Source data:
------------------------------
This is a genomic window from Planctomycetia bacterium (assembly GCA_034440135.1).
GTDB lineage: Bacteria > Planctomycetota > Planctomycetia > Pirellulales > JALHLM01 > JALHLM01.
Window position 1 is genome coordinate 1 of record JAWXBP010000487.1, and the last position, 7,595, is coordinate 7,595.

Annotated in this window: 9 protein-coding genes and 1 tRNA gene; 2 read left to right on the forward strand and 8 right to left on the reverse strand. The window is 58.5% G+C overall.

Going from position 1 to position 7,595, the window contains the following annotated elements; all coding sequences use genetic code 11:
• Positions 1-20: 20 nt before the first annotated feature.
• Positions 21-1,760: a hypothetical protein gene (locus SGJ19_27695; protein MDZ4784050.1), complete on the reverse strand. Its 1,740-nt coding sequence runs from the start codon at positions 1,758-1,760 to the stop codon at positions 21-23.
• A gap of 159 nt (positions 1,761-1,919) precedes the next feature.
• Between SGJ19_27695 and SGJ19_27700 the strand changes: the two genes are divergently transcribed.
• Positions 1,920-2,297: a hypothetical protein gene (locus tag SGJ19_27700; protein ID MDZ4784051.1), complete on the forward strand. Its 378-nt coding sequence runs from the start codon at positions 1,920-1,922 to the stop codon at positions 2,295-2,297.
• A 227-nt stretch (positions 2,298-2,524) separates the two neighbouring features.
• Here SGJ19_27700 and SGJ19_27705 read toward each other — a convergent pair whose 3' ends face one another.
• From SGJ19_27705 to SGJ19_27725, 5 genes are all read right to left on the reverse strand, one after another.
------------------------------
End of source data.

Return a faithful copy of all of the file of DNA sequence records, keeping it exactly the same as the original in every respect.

This is a genomic window from Planctomycetia bacterium (assembly GCA_034440135.1).
GTDB lineage: Bacteria > Planctomycetota > Planctomycetia > Pirellulales > JALHLM01 > JALHLM01.
Window position 1 is genome coordinate 1 of record JAWXBP010000487.1, and the last position, 7,595, is coordinate 7,595.

Annotated in this window: 9 protein-coding genes and 1 tRNA gene; 2 read left to right on the forward strand and 8 right to left on the reverse strand. The window is 58.5% G+C overall.

Going from position 1 to position 7,595, the window contains the following annotated elements; all coding sequences use genetic code 11:
• Positions 1-20: 20 nt before the first annotated feature.
• Positions 21-1,760: a hypothetical protein gene (locus SGJ19_27695; protein MDZ4784050.1), complete on the reverse strand. Its 1,740-nt coding sequence runs from the start codon at positions 1,758-1,760 to the stop codon at positions 21-23.
• A gap of 159 nt (positions 1,761-1,919) precedes the next feature.
• Between SGJ19_27695 and SGJ19_27700 the strand changes: the two genes are divergently transcribed.
• Positions 1,920-2,297: a hypothetical protein gene (locus tag SGJ19_27700; protein ID MDZ4784051.1), complete on the forward strand. Its 378-nt coding sequence runs from the start codon at positions 1,920-1,922 to the stop codon at positions 2,295-2,297.
• A 227-nt stretch (positions 2,298-2,524) separates the two neighbouring features.
• Here SGJ19_27700 and SGJ19_27705 read toward each other — a convergent pair whose 3' ends face one another.
• From SGJ19_27705 to SGJ19_27725, 5 genes are all read right to left on the reverse strand, one after another.